Thrills, drama, and devastation are three words to sum up Season 3 of Netflix’s Formula 1: Drive to Survive. Aptly released in the build-up to the 2021 Formula 1 championship, which kicked off in Bahrain on the 28th March, the season captured the disruption brought to the sport due to COVID, as well as the captivating and all-revealing drama which occurs in the paddock, highlighting that “cash is king” in the sport.
Documenting the 2020 racing season, the series started with a feeling of impending doom. Opening with Renault’s (now McLaren’s) Daniel Ricciardo conversing about COVID, the first two episodes didn’t shy away from emphasising the enormous impact that the pandemic had on the sport, leading to the cancellation of the Australian Grand-Prix moments before it was about to begin. This, paired with the intense wheel to wheel racing and driver rivalries, makes for a compelling, drama-filled watch.
If you take away one thing from this season in particular, it is the undeniable pressure behind the scenes for teams and drivers to excel and achieve podium positions
Not shying away from controversies, it didn’t take long for the unexplainably fast ‘Pink Mercedes’ Racing Point car to be mentioned, as well as the “secret settlement” between Ferrari and the FIA after concerns of regulation breaches. If you take away one thing from this season in particular, it is the undeniable pressure behind the scenes for teams and drivers to excel and achieve podium positions.
The ten episodes follow on from incidents documented in seasons 1 and 2, including the Pierre Gasly and Alex Albon saga. After a disappointing performance in the second Red Bull Seat in the first half of 2019, being unable to match the performance of former teammate Max Verstappen, Gasly was removed from the team and replaced with new talent Alex Albon midway through 2019. Season 3 followed Gasly’s comeback to achieve a race win with Alpha Tauri, as well as Albon’s own failure to keep his seat in Red Bull, being left without a seat in 2021.
Such rivalries also occur at the top however, as the Mercedes vs Red-Bull, more specifically the Toto Wolff vs Christian Horner competition, isn’t shied away from, with Red Bull adamant to become world championship winners once again. Inner rivalries such the relationship between Mercedes teammates Valtteri Bottas and Lewis Hamilton are also reported, evidencing that the competition never stops even when you’re the best at what you do.
Yet the season does feel less candid than its predecessors. The drivers, principals and engineers seem extremely more aware of Netflix’s presence, stopping certain conversations when they are aware that they are being filmed. But one thing that didn’t go amiss was the passion of the drivers and how they put their lives at risk to do what they love, which was a highlight of the season for me.
Former Haas driver Romain Grosjean is the prime example of this. After losing his seat for 2021, Grosjean suffered a horrific crash during the Bahrain Grand Prix which is documented in the series, where his car broke into two and exploded into a fireball, yet he somehow managed to literally walk out alive, highlighting the determination of these drivers.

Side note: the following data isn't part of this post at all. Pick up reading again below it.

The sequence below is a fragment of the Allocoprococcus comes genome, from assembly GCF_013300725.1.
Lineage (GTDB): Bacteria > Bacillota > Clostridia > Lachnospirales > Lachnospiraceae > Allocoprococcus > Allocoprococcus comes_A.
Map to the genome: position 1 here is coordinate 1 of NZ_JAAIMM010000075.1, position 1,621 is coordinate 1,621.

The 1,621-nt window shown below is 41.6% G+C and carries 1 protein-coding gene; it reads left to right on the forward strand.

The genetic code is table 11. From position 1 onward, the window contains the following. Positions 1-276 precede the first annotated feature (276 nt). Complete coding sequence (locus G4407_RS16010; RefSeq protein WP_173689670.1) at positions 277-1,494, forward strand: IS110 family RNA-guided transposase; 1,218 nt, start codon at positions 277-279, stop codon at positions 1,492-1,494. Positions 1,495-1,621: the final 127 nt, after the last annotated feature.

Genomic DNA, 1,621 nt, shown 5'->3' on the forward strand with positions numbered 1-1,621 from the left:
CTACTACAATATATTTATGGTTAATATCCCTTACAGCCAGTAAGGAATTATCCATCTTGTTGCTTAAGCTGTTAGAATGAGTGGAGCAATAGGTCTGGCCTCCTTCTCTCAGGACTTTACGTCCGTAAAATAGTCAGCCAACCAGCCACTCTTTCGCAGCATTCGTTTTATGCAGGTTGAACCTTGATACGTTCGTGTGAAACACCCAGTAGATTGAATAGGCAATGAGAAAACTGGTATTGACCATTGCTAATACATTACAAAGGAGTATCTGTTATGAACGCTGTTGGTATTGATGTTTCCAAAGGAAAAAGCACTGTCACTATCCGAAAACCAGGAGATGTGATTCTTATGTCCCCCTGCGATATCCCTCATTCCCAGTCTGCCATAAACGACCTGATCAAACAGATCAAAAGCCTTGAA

Hamilton managed to prove everybody wrong and become one of the best racing drivers in history, so it was captivating to see his journey to success
The final episode also gets a notable mention, as it delves into the life of Lewis Hamilton. In light of the Black Lives Matter movement, Hamilton reflected upon his tough start in racing and karting and the racism which he had to endure. Despite the odds against him, Hamilton managed to prove everybody wrong and become one of the best racing drivers in history, so it was captivating to see his journey to success.
Whilst full of gripping moments from the 2020 championship, it has to be said that some key moments were noticeably missing. Instead of showing Ferrari’s Charles Leclerc’s Monza crash in almost every episode, it perhaps would have been nice to see Williams’ George Russell’s impeccable performance when stepping in for Mercedes’ Lewis Hamilton in Bahrain, despite being unable to perform to the best of his abilities.
Although the change in ownership of Williams and the supposed ‘Netflix Curse’ which Mercedes seem to believe in could explain the lack of coverage of this event, a box failure from the top dogs would have been a realistic moment to show; even world championship winning teams can make mistakes. And with George Russell tipped to be a future world champion, more coverage of the rising star would have been fitting.
The politics and backdoor dealings going on behind the scenes in the sport make for an incredible insight into the money-dominated nature of motor racing
Nevertheless, I highly recommend Formula 1: Drive to Survive, even if you aren’t an F1 fan. The politics and backdoor dealings going on behind the scenes in the sport make for an incredible insight into the money-dominated nature of motor racing. With Season 4 on the way, at the same time as many drivers are out of contract at the end of 2021, I’m sure that it will make for another captivating watch as viewers get an insight once again into the ever-changing world of racing.
In-article images courtesy of @f1 via instagram.com. No changes made to these images.
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